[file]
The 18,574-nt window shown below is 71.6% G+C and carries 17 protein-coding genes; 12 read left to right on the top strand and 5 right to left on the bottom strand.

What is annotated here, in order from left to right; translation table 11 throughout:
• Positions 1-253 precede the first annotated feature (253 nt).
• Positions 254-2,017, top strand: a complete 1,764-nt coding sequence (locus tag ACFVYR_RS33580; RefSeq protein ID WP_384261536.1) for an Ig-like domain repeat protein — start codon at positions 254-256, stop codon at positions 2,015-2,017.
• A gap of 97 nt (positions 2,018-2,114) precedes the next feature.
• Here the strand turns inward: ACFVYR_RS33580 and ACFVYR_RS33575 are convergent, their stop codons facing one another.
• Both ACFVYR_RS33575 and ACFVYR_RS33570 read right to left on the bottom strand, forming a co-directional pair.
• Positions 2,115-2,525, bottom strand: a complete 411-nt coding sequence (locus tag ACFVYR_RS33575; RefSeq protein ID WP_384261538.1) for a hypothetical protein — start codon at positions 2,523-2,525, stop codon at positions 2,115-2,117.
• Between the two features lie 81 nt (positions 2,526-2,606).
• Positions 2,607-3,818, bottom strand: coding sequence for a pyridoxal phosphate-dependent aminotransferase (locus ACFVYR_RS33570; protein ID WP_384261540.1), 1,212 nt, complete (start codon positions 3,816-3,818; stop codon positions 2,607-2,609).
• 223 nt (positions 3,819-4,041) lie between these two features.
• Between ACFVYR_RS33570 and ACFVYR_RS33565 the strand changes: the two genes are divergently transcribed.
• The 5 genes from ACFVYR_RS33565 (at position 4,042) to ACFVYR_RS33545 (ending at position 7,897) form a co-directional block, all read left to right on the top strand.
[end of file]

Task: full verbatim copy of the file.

The 18,574-nt window shown below is 71.6% G+C and carries 17 protein-coding genes; 12 read left to right on the top strand and 5 right to left on the bottom strand.

What is annotated here, in order from left to right; translation table 11 throughout:
• Positions 1-253 precede the first annotated feature (253 nt).
• Positions 254-2,017, top strand: a complete 1,764-nt coding sequence (locus tag ACFVYR_RS33580; RefSeq protein ID WP_384261536.1) for an Ig-like domain repeat protein — start codon at positions 254-256, stop codon at positions 2,015-2,017.
• A gap of 97 nt (positions 2,018-2,114) precedes the next feature.
• Here the strand turns inward: ACFVYR_RS33580 and ACFVYR_RS33575 are convergent, their stop codons facing one another.
• Both ACFVYR_RS33575 and ACFVYR_RS33570 read right to left on the bottom strand, forming a co-directional pair.
• Positions 2,115-2,525, bottom strand: a complete 411-nt coding sequence (locus tag ACFVYR_RS33575; RefSeq protein ID WP_384261538.1) for a hypothetical protein — start codon at positions 2,523-2,525, stop codon at positions 2,115-2,117.
• Between the two features lie 81 nt (positions 2,526-2,606).
• Positions 2,607-3,818, bottom strand: coding sequence for a pyridoxal phosphate-dependent aminotransferase (locus ACFVYR_RS33570; protein ID WP_384261540.1), 1,212 nt, complete (start codon positions 3,816-3,818; stop codon positions 2,607-2,609).
• 223 nt (positions 3,819-4,041) lie between these two features.
• Between ACFVYR_RS33570 and ACFVYR_RS33565 the strand changes: the two genes are divergently transcribed.
• The 5 genes from ACFVYR_RS33565 (at position 4,042) to ACFVYR_RS33545 (ending at position 7,897) form a co-directional block, all read left to right on the top strand.